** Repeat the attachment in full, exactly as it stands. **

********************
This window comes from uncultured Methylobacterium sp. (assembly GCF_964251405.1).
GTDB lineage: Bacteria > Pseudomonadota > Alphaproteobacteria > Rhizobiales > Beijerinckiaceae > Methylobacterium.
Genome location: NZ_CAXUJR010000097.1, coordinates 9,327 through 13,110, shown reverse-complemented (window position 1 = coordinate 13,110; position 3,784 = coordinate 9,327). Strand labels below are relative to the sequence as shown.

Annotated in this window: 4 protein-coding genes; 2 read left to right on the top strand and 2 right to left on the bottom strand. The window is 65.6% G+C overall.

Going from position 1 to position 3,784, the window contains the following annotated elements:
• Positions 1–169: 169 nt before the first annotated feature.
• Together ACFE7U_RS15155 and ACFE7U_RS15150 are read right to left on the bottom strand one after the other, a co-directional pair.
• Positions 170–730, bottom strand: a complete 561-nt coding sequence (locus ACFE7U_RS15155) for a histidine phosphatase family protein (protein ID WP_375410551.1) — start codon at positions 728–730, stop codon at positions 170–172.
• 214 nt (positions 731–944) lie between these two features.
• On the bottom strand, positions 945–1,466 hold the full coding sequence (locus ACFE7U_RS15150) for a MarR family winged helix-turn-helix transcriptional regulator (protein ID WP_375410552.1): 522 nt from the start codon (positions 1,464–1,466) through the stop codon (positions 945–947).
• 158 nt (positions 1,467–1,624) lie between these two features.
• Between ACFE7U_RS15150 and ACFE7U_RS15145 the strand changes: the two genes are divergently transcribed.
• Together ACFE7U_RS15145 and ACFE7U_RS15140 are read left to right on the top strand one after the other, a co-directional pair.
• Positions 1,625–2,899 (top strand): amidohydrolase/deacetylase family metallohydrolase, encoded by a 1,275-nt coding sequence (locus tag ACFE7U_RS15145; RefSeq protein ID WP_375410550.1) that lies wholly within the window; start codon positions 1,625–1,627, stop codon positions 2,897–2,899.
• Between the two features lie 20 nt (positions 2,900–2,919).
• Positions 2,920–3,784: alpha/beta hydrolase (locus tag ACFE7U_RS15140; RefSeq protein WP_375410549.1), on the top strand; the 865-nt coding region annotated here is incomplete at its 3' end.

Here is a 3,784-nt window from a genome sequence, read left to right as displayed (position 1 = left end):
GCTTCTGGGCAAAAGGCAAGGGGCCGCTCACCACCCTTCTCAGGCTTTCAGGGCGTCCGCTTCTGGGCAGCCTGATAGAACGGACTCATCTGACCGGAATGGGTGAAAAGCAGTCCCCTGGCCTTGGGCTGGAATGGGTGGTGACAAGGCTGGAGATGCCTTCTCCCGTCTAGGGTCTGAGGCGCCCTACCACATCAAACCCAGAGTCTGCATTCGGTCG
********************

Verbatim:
This window comes from uncultured Methylobacterium sp. (assembly GCF_964251405.1).
GTDB lineage: Bacteria > Pseudomonadota > Alphaproteobacteria > Rhizobiales > Beijerinckiaceae > Methylobacterium.
Genome location: NZ_CAXUJR010000097.1, coordinates 9,327 through 13,110, shown reverse-complemented (window position 1 = coordinate 13,110; position 3,784 = coordinate 9,327). Strand labels below are relative to the sequence as shown.

Annotated in this window: 4 protein-coding genes; 2 read left to right on the top strand and 2 right to left on the bottom strand. The window is 65.6% G+C overall.

Going from position 1 to position 3,784, the window contains the following annotated elements:
• Positions 1–169: 169 nt before the first annotated feature.
• Together ACFE7U_RS15155 and ACFE7U_RS15150 are read right to left on the bottom strand one after the other, a co-directional pair.
• Positions 170–730, bottom strand: a complete 561-nt coding sequence (locus ACFE7U_RS15155) for a histidine phosphatase family protein (protein ID WP_375410551.1) — start codon at positions 728–730, stop codon at positions 170–172.
• 214 nt (positions 731–944) lie between these two features.
• On the bottom strand, positions 945–1,466 hold the full coding sequence (locus ACFE7U_RS15150) for a MarR family winged helix-turn-helix transcriptional regulator (protein ID WP_375410552.1): 522 nt from the start codon (positions 1,464–1,466) through the stop codon (positions 945–947).
• 158 nt (positions 1,467–1,624) lie between these two features.
• Between ACFE7U_RS15150 and ACFE7U_RS15145 the strand changes: the two genes are divergently transcribed.
• Together ACFE7U_RS15145 and ACFE7U_RS15140 are read left to right on the top strand one after the other, a co-directional pair.
• Positions 1,625–2,899 (top strand): amidohydrolase/deacetylase family metallohydrolase, encoded by a 1,275-nt coding sequence (locus tag ACFE7U_RS15145; RefSeq protein ID WP_375410550.1) that lies wholly within the window; start codon positions 1,625–1,627, stop codon positions 2,897–2,899.
• Between the two features lie 20 nt (positions 2,900–2,919).
• Positions 2,920–3,784: alpha/beta hydrolase (locus tag ACFE7U_RS15140; RefSeq protein WP_375410549.1), on the top strand; the 865-nt coding region annotated here is incomplete at its 3' end.

Here is a 3,784-nt window from a genome sequence, read left to right as displayed (position 1 = left end):
GCTTCTGGGCAAAAGGCAAGGGGCCGCTCACCACCCTTCTCAGGCTTTCAGGGCGTCCGCTTCTGGGCAGCCTGATAGAACGGACTCATCTGACCGGAATGGGTGAAAAGCAGTCCCCTGGCCTTGGGCTGGAATGGGTGGTGACAAGGCTGGAGATGCCTTCTCCCGTCTAGGGTCTGAGGCGCCCTACCACATCAAACCCAGAGTCTGCATTCGGTCG